By Carrie Haderlie
The Sheridan Press Via Wyoming News Exchange 

Legislator proposes way to end school lunch waste

 

March 5, 2020



SHERIDAN — One state legislator from Gillette was a school principal for years, and was always astonished at the amount of food wasted every lunch period.

In the years since, schools across Wyoming have tried to reduce waste. Some do lunch time head counts, tallying exactly how many children will eat hot lunch so the kitchen can prepare a reasonable amount; some schools have instituted a “share table” where kids can drop off unwanted, unopened food and drink items to share or donate; and other schools practice “offer versus serve” as a way to minimize food waste by allowing students to decline food they will not eat, selecting something they will instead.

Sen. Jeff Wasserburger, R-Gillette, sponsored a bill this legislative session that would do even more: Allow for surplus school lunch food to be donated to children at the end of the day, or given to local soup kitchens or shelters, instead of going into the garbage.

“Each school has a school lunch program, and federal law has not allowed us to give that food out at the end of the day. We have to throw that food out,” Wasserburger said. “I served as a building principal for 14 years, and it always bothered me that we threw away good food at the end of lunches. What the bill does is allows us to is give that food out instead.”


The way he envisions it, Senate File 54 would allow for hot, prepared food to be packaged in the cafeteria and sent home with children or taken to a local soup kitchen. The bill passed on third reading in the Senate Tuesday, and moved to the House for consideration on Wednesday.

“All the bill does is gives every school district the choice to save whatever surplus food is leftover after lunch and give it out to students at the end of the day,” Wasserburger said. The bill would not require any district to participate, he added.

“If a school wanted to use its guidance counselor, you could take the food to their office and students who were food challenged at home, the guidance counselors could put food in their backpack at the end of the day, and no one would know,” Wasserburger said.

Additionally, the bill would allow for excess food to be taken to a local soup kitchen.

Tamra Jackson, nutrition programs state director with the Wyoming Department of Education, said that schools have been working to reduce waste for years.

“This is a wonderful idea, because obviously we all have the same goal of taking care of kids’ nutritional needs, especially when it comes to kids who are at risk,” Jackson said.

A district could choose to send food home with students in a way that would intersect with the National School Lunch Program administered by the WDE, she said, or could donate to a local nonprofit or community group.

“If they were donating to a program that was not one that we administer, then it would be up to the district to figure out how they would administer that program. Each community would be different, and would have different needs,” Jackson said.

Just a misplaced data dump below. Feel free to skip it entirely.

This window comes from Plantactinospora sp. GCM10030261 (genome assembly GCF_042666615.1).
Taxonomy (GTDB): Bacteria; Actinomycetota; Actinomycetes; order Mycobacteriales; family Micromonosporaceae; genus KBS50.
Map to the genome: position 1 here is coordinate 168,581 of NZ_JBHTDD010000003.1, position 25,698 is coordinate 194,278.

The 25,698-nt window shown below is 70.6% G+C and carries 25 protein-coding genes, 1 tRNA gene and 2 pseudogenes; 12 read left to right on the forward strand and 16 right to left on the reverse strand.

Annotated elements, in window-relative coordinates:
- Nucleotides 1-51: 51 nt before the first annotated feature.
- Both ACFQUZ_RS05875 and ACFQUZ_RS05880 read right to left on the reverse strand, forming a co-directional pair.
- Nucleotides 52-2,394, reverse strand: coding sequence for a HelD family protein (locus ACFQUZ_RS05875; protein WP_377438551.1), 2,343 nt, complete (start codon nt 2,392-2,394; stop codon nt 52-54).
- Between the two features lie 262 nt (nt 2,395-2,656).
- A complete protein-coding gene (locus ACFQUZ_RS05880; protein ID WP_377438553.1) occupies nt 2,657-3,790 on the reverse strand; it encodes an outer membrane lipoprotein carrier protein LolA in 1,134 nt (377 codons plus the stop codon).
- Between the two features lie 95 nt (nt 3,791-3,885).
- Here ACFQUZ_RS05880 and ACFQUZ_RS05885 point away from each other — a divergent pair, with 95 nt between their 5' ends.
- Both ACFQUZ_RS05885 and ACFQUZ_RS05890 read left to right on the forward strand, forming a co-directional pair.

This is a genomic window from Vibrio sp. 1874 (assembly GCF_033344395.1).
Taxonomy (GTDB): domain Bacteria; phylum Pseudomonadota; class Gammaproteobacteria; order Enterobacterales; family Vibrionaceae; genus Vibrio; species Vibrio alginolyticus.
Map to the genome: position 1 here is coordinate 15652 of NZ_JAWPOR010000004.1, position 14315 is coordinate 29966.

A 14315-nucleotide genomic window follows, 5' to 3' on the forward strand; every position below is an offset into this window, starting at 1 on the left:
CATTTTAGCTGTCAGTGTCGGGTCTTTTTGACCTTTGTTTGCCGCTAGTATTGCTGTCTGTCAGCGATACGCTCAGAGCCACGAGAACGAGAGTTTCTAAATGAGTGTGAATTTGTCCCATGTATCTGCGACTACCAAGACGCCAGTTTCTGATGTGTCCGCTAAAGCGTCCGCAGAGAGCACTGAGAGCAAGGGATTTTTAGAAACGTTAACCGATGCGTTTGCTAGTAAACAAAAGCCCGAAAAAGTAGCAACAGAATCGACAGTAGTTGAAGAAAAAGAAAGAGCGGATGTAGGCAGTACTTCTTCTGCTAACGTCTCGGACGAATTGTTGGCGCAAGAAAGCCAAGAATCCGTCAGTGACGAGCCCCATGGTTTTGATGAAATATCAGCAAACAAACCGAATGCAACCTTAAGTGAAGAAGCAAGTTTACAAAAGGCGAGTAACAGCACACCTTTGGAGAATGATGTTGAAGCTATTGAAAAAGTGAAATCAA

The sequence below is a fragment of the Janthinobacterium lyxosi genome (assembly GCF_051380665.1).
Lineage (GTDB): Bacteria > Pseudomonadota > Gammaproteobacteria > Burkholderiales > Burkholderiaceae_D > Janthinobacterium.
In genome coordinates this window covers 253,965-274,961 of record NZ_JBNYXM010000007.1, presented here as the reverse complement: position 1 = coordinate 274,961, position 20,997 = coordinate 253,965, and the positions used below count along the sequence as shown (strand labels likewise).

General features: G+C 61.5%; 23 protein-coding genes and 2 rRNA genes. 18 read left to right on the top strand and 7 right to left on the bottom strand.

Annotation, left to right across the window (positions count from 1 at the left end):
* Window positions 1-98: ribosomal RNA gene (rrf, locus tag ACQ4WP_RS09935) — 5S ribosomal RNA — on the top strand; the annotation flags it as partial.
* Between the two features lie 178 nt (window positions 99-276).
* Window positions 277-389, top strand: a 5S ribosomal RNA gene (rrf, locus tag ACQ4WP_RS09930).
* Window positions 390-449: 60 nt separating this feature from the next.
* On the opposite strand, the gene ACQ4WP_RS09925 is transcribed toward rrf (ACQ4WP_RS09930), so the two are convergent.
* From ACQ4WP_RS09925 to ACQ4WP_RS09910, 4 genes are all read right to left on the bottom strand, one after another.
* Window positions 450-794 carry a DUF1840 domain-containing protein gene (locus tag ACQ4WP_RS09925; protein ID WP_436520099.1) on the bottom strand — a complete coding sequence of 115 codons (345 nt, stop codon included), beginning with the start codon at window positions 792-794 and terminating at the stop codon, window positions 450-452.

Doug Goodwin with the Lunch Together Soup Kitchen said volunteers in his program cook on site, but do receive donations like leftovers from weddings and funerals on occasion.

“I would think food from a school would be a perfectly legitimate donation,” Goodwin said. “The Health Department in Wyoming has been very gracious and generous to us because they understand we follow [food preparation] laws in the state.”

For Lunch Together, any donation of prepared food could create a logistical struggle, though. Hot food would need to be transported safely and properly handled, but the logistics are “not something the law needs to worry about,” Goodwin said. “That would be for the partners involved to work out.”

Goodwin said his congregation often makes prayer requests for food for the poor, and that this leads to a question: What do you give to those in need?

“One problem we have with donations … not so much from the school system or this bill, is the question of, what do you give to the poor?” Goodwin said. “The poor need to be held with mutual respect and if it is not good enough for someone else, it is not good enough for the poor either.”

But properly handled, nutritionally sound food from the school, he said, could be a gift.

“I think it is a good idea, and it sounds like a workable idea,” Goodwin said.

Wasserburger said he read about similar programs in other states, and researched the proposed bill to ensure it aligned with federal law.

“It is a simple little bill, and it may or may not pass,” he said. “But if we can somehow get surplus food to those kids who are food challenged, that would be a great thing to do. If it is a good bill, and we don’t get to it [during the budget session], we will bring it back in a general session.”

Similarly, Jackson said that school lunch programs can be a target and that people complain about the food. But for children whose only hot meal comes at school, it can be the difference between going hungry and being able to learn.

“We all want the same thing. We all want to take care of kids, and figure out a way that will do it in a way that will help children who are hungry,” Jackson said. “Kids can’t learn if they are hungry.”

 
 

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